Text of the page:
Five Small Stories About Steve Jobs

Lots of people who were closer to Apple cofounder Steve Jobs than I have written moving memorials to a man who, in an industry and a region where people love to say they want to change the world, actually did it. The Apple II, the Macintosh, the iPod, the iPhone, the iPad–and Pixar!–none of these would have happened, certainly not in the same culture-jolting way, were it not for Jobs’ imagination and determination.

Because I was busy enough watching Intel create the electronics revolution, chronicling Scott McNealy and Sun kicking Hewlett-Packard’s butt for awhile, and witnessing Jim Clark and Marc Andreessen birth the commercial Internet, I can’t share tales of watching the genesis of the particular revolutions Jobs sparked from a front-row seat. All I’ve got are a few small, even inconsequential tales of Steve Jobs from my brushes with him over the years. But I wanted to share them anyway in the hope that they add a little more color to the life of a man who brought so much to ours.

I met Jobs face-to-face for the first time just before he was to introduce, if I’m not mistaken, the NeXTcube computer in 1990. BusinessWeek writer Kathy Rebello and I visited Jobs to see the machine at NeXT’s offices in Redwood City, Calif. He was his usual charming self–and make no mistake, despite his well-deserved (and self-described) reputation as an asshole, he was very charming. And his enthusiasm was infectious even though I had doubts about whether he could widen NeXT’s wedge between Apple and Sun into a sustainable business.

I remember two things distinctly. One was his focus on the shape and design of the jet-black machine, which I recall him touching fondly. That love of good industrial design is something he clearly never lost.

The other thing I remember is that he nervously fingered the wedding ring on his finger. When I jokingly asked him if it perhaps it wasn’t fitting so well, he launched into a story about his grandfather, who was a machinist (if I remember correctly–though seeing that his adopted father Paul was a machinist, I wonder if I heard wrong). Anyway, he said his grandfather was operating a machine with his wedding ring on, and it got caught in the machinery, removing his finger along with it. So every time he felt the ring on his finger, it gave him a twinge.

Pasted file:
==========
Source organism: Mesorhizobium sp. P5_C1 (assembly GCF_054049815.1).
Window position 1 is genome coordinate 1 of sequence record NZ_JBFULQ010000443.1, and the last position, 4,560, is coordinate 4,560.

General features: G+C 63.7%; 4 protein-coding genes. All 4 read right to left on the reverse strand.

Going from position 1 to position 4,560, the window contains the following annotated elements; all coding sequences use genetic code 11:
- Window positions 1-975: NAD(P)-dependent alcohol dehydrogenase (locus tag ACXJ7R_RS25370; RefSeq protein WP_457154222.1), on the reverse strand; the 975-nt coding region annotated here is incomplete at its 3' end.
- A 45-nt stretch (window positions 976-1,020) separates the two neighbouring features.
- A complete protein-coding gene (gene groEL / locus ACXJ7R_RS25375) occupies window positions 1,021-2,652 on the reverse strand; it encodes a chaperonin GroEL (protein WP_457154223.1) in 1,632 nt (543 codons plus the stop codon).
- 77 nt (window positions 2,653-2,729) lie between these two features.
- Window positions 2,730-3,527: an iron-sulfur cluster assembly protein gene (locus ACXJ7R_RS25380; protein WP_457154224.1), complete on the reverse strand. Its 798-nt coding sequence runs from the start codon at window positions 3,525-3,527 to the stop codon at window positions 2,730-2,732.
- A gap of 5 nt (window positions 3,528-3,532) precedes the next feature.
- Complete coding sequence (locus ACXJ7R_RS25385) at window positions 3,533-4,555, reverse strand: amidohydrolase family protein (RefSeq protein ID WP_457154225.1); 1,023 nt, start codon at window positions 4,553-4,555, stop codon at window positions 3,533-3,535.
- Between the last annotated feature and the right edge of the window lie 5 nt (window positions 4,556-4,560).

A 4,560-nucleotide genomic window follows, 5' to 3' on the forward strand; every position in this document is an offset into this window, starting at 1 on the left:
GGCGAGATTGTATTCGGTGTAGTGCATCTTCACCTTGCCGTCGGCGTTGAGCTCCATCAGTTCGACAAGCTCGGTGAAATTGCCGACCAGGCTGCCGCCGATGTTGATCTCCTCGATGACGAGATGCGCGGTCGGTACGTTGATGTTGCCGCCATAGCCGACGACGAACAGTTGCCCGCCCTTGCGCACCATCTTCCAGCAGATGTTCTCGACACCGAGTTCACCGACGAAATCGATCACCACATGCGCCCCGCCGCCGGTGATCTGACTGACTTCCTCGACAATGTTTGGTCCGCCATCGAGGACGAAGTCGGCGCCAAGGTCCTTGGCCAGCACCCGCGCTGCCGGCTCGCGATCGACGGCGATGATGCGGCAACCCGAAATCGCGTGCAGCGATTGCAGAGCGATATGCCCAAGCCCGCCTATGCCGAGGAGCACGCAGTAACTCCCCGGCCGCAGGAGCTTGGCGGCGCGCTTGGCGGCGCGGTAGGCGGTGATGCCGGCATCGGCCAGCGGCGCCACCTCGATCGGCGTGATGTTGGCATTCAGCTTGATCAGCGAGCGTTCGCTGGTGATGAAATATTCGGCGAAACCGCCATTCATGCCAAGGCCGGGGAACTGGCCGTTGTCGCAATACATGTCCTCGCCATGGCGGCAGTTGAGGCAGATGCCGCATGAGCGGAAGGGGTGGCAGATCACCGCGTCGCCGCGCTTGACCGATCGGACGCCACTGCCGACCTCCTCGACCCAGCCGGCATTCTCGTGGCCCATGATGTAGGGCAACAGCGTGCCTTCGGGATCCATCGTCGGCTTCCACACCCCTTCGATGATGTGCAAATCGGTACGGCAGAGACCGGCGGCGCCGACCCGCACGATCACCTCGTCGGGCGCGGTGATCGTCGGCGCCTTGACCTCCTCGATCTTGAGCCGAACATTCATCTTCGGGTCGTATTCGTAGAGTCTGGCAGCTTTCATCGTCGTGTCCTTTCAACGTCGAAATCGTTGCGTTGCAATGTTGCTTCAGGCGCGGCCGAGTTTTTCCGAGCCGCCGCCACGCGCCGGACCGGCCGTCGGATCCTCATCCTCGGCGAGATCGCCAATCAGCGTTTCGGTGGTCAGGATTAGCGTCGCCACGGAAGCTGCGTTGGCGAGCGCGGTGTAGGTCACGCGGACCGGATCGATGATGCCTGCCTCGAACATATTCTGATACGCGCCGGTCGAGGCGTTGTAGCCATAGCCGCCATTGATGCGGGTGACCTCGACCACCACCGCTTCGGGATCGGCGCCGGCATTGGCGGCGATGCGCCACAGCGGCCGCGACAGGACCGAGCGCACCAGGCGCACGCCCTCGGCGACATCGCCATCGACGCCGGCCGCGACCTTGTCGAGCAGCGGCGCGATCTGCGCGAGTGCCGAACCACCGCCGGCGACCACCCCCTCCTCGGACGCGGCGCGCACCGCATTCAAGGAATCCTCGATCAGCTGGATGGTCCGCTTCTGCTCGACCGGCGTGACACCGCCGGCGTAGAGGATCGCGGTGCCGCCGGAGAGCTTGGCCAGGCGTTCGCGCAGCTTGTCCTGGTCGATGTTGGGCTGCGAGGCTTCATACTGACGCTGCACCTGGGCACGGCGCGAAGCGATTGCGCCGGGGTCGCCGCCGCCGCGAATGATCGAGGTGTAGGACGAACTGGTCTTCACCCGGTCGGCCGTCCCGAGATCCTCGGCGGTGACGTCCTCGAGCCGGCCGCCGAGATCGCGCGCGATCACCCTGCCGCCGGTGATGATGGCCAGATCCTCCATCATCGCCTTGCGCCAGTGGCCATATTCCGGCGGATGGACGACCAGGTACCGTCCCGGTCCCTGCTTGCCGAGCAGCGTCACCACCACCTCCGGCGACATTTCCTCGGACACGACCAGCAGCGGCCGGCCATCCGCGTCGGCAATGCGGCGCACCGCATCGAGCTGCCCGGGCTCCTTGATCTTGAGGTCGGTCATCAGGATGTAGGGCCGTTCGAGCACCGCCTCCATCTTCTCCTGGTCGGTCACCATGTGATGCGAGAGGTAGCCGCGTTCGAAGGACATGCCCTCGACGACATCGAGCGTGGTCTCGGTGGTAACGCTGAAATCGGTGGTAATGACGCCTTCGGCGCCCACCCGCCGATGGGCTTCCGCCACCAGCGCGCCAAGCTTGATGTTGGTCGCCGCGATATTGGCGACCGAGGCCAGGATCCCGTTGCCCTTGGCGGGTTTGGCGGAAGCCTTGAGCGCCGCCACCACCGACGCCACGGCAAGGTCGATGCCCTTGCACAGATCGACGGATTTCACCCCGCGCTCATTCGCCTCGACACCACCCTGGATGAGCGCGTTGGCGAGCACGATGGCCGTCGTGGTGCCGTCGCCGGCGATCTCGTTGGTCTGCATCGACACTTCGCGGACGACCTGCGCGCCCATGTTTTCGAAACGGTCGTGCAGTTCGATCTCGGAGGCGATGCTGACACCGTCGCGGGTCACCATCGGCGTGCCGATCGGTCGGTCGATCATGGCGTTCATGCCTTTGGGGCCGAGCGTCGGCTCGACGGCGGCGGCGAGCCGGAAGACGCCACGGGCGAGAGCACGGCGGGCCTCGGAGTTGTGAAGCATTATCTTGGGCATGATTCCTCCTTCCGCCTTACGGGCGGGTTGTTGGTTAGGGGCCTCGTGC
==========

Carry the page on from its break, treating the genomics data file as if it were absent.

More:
Now, this was Jobs before his canonization as the savior of Apple, so perhaps it’s just an example of a CEO trying to make nice with reporters with a personal tale. Still, the story stuck with me precisely because it was such a human, uncorporate story to bother telling.

I also saw Jobs just a couple of times doing his famous product introductions. One was the introduction of the first NeXT machine at a huge gala event in San Francisco in October 1988, if I recall correctly, because BusinessWeek writer Katie Hafner needed help reporting on a NeXT story she was working on and I was the new guy getting sent to whatever needed doing. (She thought she was getting an exclusive, though Jobs apparently promised an “exclusive” to two other publications–vintage Steve Jobs.)

In demonstrating a built-in dictionary that could call up definitions with amazing speed, he said, “Hmm, what shall we look up? How about ‘mercurial’?” That was the most common descriptor of Jobs at the time, and his joke brought down the house. Like I said, he could be the most charming guy in the room when he wanted to conjur up his famous reality distortion field.

The next time I saw Jobs onstage was just three years ago in San Francisco at his introduction of the iPhone 3G at Apple’s Worldwide Developer Conference, helping out my BusinessWeek colleagues and Apple aces Peter Burrows and Arik Hesseldahl. I hadn’t seen Jobs in person in many years, onstage or anywhere else. Of course I knew about his health issues, but as I liveblogged the event, it still struck me how frail he seemed:

Maybe it has been far too long since I’ve seen Jobs speak in person. But he seems a little laid-back, even tired?